The remarks from Mercedes-AMG Petronas Formula One Team’s Toto Wolff were as ever straight to the point as he said, ‘If you are a real Formula 1 fan, whatever team, whatever driver, you can’t be a racist, you can’t be homophobic and you can’t be sexist because then you don’t fit to Formula 1, and we don’t want you.’ However, Wolff also made clear in his remarks that he is under no illusion that this is a minority of fans as he continued. “On the other side, we need to be careful just because there are a few drunk dumbasses out there that haven’t comprehended how the world goes today, we shouldn’t condemn the 99.9 percent of fans who come here. There is always going to be these idiots around, I hope we provided a good show for the rest and these ones can stay at home…Overall, 99.9 percent are great fans whether you are Max, Lewis or Charles (Leclerc) and the one percent put a shadow over them, but they are from yesterday and to them we say, ‘stay at home, we don’t want you here’.”

The circuit for the Austrian Grand Prix, is the Red Bull Ring and as such the vast majority in attendance are Red Bull Racing supporters. Due to the geographical location, many Dutch fans make the trip from the Netherlands to support Max Verstappen. However, Red Bull Racing team boss Christian Horner had a clear message for any person choosing to attend a Grand Prix and also highlighted that it is a minority of fans.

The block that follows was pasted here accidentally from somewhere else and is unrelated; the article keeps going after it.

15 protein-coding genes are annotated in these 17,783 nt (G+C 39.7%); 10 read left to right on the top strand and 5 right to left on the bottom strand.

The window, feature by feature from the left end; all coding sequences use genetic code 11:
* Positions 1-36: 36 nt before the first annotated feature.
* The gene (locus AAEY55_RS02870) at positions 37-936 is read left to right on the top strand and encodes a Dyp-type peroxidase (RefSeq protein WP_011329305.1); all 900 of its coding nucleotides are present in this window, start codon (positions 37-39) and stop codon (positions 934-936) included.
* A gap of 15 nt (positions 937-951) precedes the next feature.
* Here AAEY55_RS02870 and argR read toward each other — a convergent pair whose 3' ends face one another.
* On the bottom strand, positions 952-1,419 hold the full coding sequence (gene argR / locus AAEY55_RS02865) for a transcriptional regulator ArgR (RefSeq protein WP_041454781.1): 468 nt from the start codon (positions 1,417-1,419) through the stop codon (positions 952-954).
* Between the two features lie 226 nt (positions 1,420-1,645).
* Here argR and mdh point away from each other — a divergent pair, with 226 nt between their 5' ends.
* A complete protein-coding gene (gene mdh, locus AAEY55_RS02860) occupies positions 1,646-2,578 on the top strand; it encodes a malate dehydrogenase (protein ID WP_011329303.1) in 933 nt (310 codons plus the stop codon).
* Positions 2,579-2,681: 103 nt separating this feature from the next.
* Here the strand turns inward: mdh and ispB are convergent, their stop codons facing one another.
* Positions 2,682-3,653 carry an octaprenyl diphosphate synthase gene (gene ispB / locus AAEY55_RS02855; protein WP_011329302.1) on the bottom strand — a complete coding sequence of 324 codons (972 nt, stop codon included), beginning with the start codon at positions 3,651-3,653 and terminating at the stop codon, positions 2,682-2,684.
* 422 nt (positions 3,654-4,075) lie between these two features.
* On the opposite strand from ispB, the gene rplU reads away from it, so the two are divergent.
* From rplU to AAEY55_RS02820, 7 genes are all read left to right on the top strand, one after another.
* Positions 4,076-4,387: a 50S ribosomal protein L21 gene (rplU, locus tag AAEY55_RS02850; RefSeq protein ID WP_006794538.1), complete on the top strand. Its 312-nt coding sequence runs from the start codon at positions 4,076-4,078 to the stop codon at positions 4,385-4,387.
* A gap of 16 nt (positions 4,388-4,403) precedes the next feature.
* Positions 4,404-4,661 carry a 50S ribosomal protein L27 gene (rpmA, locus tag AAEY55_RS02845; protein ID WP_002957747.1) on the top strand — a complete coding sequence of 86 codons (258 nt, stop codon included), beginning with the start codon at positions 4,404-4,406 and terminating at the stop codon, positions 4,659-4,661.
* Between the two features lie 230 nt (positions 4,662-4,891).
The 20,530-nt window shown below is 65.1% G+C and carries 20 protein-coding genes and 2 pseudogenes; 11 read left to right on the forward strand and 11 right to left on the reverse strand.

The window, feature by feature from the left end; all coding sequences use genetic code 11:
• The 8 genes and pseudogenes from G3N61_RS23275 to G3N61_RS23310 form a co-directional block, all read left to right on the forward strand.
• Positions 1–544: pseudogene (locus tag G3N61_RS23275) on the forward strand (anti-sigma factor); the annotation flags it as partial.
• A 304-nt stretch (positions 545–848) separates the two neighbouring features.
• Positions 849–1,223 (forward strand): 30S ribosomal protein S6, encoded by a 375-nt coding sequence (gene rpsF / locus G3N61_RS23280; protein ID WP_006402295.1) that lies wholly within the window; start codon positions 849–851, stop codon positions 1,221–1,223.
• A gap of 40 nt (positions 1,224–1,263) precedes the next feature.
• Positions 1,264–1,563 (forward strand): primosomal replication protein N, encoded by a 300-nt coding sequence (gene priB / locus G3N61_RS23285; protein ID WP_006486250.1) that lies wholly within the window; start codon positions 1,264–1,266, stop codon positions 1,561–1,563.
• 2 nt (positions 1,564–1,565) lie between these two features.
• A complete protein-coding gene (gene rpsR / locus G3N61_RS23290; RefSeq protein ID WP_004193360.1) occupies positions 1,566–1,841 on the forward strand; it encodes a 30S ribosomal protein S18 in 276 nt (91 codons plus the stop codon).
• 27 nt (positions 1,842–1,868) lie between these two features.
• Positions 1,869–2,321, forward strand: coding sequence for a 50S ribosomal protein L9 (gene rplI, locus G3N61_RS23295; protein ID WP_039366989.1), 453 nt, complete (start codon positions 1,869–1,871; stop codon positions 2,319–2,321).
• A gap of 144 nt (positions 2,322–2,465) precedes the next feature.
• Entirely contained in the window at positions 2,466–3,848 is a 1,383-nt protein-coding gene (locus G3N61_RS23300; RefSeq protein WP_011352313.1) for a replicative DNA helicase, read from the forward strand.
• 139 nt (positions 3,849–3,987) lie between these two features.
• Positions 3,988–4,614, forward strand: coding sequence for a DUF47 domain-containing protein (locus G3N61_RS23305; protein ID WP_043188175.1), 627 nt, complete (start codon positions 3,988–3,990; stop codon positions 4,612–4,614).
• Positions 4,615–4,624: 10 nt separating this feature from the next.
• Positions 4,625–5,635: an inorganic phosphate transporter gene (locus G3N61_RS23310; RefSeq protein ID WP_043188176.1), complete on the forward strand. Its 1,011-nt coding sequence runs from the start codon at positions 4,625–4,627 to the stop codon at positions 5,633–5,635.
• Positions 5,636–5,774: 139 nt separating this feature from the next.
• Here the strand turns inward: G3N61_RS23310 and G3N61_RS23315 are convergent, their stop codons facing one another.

‘Regarding these isolated incidents that have happened, obviously, we do not condone in any way, any form of abuse or bullying or racism – prejudice in any shape or form. We stand absolutely united with every member of the Formula One community on that. Actually, I was pleased to hear on the podium today that there was, certainly from where I stood, no booing of Lewis. There was respect for all the drivers today which is how it should be.’ Horner was then asked if there is anything F1 can do to combat such an important issue at events with a crowd exceeding 150,000 people on a single day. ‘I think in terms of preference for a driver or a team that’s always going to happen. One thing that’s intolerable is any form of abuse or prejudice or racism or homophobia or anything like that doesn’t belong in this sport and we would absolutely stand shoulder to shoulder with our colleagues in the pitlane – it doesn’t have any place in this sport.’

Christian Horner then addressed one of the main issues facing the sport. “As F1’s popularity has increased, fan support has polarized. You see that in other sports and when you’ve got record crowds attending and new audiences coming into the sport - you know we’re breaking records at every single Grand Prix we go to - and there’s so many new fans coming into the sport, you know, you’re always going to have heroes and villains from circuit to circuit.” Horner concluded.

The large majority of the behaviour from fans towards teams and drivers they choose not to follow is ‘pantomime-esque’ but for a minority of these fans - the line is clearly starting to be crossed. So, is there an expectation for there to be such abuse in Formula One? As a pantomime audience would say – “Oh, no, there isn’t!”

It already says, ‘motorsport is dangerous’ on every race ticket, it shouldn’t also need to say, ‘mind your manners when you attend’. There will be many who feel it is down to the FIA and F1 event organisers to ensure provision is in place to keep fans safe. However, every person attending knows the difference between right and wrong and if they don’t, then Toto Wolff knows exactly where they can go - and so does F1 as a whole.